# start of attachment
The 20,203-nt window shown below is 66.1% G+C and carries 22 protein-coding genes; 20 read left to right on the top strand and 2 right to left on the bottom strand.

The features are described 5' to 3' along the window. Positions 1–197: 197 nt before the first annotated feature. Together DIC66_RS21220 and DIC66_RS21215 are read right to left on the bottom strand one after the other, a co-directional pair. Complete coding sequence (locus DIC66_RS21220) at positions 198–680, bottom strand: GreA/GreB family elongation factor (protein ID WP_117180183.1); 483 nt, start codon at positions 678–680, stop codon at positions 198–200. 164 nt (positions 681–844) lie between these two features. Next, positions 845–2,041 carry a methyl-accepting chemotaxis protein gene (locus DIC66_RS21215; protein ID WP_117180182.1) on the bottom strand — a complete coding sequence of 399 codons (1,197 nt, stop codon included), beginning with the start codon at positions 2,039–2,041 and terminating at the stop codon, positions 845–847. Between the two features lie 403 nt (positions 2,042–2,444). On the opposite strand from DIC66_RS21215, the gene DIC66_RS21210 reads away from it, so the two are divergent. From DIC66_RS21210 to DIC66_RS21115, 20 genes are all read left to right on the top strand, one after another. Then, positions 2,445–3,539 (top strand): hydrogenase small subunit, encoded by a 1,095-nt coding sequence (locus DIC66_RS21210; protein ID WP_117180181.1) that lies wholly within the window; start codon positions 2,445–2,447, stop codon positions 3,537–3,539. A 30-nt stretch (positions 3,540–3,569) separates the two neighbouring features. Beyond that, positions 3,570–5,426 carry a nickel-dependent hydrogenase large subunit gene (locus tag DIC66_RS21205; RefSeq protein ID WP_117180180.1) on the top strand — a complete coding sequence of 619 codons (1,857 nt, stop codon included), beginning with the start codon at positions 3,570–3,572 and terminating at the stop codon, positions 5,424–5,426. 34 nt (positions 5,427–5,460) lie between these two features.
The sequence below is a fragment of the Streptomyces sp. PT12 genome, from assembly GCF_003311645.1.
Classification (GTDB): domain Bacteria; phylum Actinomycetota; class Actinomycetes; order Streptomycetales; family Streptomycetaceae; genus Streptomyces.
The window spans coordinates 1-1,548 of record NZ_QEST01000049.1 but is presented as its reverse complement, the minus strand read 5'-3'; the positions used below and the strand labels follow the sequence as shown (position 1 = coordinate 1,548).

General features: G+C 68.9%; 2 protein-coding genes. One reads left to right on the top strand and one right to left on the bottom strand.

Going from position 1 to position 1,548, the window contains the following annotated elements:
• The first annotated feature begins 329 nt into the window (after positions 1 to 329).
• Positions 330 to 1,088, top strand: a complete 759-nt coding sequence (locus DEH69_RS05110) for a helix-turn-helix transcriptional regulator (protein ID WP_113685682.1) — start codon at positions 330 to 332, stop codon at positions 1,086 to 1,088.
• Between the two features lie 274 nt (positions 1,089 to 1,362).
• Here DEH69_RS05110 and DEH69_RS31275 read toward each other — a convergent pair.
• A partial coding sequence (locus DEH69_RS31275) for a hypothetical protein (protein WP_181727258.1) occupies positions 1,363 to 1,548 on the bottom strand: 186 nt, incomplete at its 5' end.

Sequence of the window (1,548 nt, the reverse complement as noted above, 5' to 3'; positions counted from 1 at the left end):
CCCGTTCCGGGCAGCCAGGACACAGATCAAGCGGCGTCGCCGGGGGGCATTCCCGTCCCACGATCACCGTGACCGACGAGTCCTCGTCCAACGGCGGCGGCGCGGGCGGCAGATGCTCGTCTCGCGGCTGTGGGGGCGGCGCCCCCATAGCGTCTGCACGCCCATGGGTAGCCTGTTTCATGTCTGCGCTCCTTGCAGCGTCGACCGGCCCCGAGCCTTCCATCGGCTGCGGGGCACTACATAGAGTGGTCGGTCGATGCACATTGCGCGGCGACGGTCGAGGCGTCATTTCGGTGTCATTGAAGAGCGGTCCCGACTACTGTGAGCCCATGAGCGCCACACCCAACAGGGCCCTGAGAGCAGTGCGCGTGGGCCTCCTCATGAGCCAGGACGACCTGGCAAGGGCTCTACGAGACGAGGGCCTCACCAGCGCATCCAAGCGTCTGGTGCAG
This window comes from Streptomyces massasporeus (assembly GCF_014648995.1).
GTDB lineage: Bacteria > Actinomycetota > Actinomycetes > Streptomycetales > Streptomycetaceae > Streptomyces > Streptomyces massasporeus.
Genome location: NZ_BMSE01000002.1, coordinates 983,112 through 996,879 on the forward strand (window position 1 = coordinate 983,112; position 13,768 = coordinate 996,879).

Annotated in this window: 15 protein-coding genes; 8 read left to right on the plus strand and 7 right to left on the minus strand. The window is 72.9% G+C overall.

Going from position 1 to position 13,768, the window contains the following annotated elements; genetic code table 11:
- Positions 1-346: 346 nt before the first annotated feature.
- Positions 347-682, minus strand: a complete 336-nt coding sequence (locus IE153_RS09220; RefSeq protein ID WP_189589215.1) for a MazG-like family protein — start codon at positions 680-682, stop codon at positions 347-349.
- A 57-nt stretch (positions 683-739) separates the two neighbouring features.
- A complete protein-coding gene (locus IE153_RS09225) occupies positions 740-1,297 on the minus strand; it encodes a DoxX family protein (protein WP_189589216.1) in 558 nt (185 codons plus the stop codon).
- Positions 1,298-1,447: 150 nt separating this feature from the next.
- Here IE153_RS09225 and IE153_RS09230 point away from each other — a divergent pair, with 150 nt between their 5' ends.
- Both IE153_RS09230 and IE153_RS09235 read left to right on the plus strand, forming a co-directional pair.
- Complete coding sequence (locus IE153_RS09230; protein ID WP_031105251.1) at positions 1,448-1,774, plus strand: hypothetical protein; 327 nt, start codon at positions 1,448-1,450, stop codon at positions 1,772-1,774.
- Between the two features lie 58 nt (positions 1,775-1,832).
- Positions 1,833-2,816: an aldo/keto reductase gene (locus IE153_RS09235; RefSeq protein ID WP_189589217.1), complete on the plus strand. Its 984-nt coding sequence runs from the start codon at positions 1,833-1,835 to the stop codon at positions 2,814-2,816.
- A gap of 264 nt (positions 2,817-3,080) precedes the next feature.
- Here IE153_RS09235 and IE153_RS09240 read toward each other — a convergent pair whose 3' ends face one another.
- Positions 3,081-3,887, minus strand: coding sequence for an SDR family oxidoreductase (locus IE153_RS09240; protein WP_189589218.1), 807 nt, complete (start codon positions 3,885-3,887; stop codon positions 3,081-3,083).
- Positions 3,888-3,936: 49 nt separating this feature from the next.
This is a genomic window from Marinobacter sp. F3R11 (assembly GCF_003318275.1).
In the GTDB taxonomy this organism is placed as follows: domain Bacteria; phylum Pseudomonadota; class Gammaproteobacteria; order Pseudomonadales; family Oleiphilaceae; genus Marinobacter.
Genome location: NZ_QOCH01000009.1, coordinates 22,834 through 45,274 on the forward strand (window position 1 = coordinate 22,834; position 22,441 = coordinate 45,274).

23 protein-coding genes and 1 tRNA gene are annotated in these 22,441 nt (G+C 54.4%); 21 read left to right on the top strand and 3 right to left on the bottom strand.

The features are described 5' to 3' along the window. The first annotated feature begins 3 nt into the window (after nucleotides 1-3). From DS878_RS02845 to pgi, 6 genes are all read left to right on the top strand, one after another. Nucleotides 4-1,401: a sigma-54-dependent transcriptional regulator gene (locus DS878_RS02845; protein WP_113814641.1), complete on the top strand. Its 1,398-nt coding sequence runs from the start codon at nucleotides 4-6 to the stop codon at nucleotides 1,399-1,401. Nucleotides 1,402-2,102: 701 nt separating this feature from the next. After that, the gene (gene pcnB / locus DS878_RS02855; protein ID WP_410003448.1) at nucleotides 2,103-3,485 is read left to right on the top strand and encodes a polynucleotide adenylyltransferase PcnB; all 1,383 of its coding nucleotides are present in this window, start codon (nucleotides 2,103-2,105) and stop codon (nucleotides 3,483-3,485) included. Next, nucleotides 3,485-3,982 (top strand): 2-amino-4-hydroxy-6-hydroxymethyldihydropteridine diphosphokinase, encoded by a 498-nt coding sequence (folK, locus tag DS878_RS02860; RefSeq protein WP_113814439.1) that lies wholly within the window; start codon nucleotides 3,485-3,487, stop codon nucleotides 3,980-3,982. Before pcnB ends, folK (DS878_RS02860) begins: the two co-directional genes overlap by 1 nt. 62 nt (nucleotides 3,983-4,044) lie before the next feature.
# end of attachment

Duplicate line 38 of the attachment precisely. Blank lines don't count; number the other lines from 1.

The features are described 5' to 3' along the window. The first annotated feature begins 3 nt into the window (after nucleotides 1-3). From DS878_RS02845 to pgi, 6 genes are all read left to right on the top strand, one after another. Nucleotides 4-1,401: a sigma-54-dependent transcriptional regulator gene (locus DS878_RS02845; protein WP_113814641.1), complete on the top strand. Its 1,398-nt coding sequence runs from the start codon at nucleotides 4-6 to the stop codon at nucleotides 1,399-1,401. Nucleotides 1,402-2,102: 701 nt separating this feature from the next. After that, the gene (gene pcnB / locus DS878_RS02855; protein ID WP_410003448.1) at nucleotides 2,103-3,485 is read left to right on the top strand and encodes a polynucleotide adenylyltransferase PcnB; all 1,383 of its coding nucleotides are present in this window, start codon (nucleotides 2,103-2,105) and stop codon (nucleotides 3,483-3,485) included. Next, nucleotides 3,485-3,982 (top strand): 2-amino-4-hydroxy-6-hydroxymethyldihydropteridine diphosphokinase, encoded by a 498-nt coding sequence (folK, locus tag DS878_RS02860; RefSeq protein WP_113814439.1) that lies wholly within the window; start codon nucleotides 3,485-3,487, stop codon nucleotides 3,980-3,982. Before pcnB ends, folK (DS878_RS02860) begins: the two co-directional genes overlap by 1 nt. 62 nt (nucleotides 3,983-4,044) lie before the next feature.